Igniting interest: Students tour candle factory
Each year, the company produces millions of candles for popular retail brands. This was the second time this week that students from the Souhegan Valley club visited.
The club offers a number of different STEAM-related areas for students to experience, including:
-Design and Engineering, during which students design and build towers, bridges and other models;
-Experimentation and Demonstration, through which students build experiments such as bottle rockets and electromagnets;
-Theater Stagecraft, wherein students can help design and build theatrical sets; and
-Stop Motion Animation, which allows students to develop an idea, create a storyboard and then a film.
In addition, students can also access the club’s Lego corner, makerspace “Creation Station,” and Chromebooks and tablets.
“Our goal is to provide a welcoming environment for kids to get involved in hands-on, experience-based learning and fun. It’s a place where ideas can be conjured up and put into action. Ingenuity and activity are highly encouraged,” it notes on the club’s website.
Friday, students toured the Alene Candles facility and got to walk through the company’s various labs. During the tour, the students filled candle jars with wax, practiced thermal readings and learned the chemistry behind the wax.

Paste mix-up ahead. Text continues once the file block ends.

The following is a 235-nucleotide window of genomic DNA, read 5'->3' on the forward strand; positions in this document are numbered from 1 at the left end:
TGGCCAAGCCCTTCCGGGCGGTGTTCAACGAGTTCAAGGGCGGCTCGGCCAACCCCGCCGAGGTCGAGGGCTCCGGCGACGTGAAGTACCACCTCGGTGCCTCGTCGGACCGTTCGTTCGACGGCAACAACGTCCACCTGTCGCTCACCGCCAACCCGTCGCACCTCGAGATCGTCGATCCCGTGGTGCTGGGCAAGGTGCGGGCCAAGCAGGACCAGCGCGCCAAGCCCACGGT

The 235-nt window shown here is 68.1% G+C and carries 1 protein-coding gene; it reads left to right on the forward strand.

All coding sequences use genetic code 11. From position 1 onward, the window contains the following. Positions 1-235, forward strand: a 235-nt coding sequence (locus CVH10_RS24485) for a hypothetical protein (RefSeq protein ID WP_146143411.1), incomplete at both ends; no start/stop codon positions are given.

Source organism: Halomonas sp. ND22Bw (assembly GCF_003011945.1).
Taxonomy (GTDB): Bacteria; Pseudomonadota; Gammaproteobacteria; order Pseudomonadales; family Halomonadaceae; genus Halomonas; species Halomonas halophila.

Once students were done with their tour, they were able to reflect with Alene Candle workers on what they had learned.
Alene Candles Lab Manager Peggy LaFrance, who has worked for the company for 17 years, said she never thought growing up that she would end up working with candles. She never had the opportunity to visit a candle factory and see what happens behind the scenes, as the club members did Friday.
“Now you’ve had the opportunity to see what happens at candle factories. You might work here,” LaFrance said, adding that there were all kinds of different jobs within their company.
“Sometimes, you have to think outside of the box of what you want to do,” LaFrance told the students. “It’s a choice. You’re young; you’re in the STEAM program; you’re learning things. Keep your mind open.”
Jackson G. a fifth-grade student, exclaimed, “Forget about working at the zoo. I’m going to work for candles.”
Mike McKnight, the students’ teacher, said at the Boys & Girls Club of Souhegan Valley, they focus on providing opportunities for the kids and giving them exposure.
“They get a lot more hands-on opportunities, if they want it, as they get older,” he added.
Regarding the tours, McKnight said, “This is good because we get to see real-life science in action, rather than somebody talking about it. You get to see it happening.”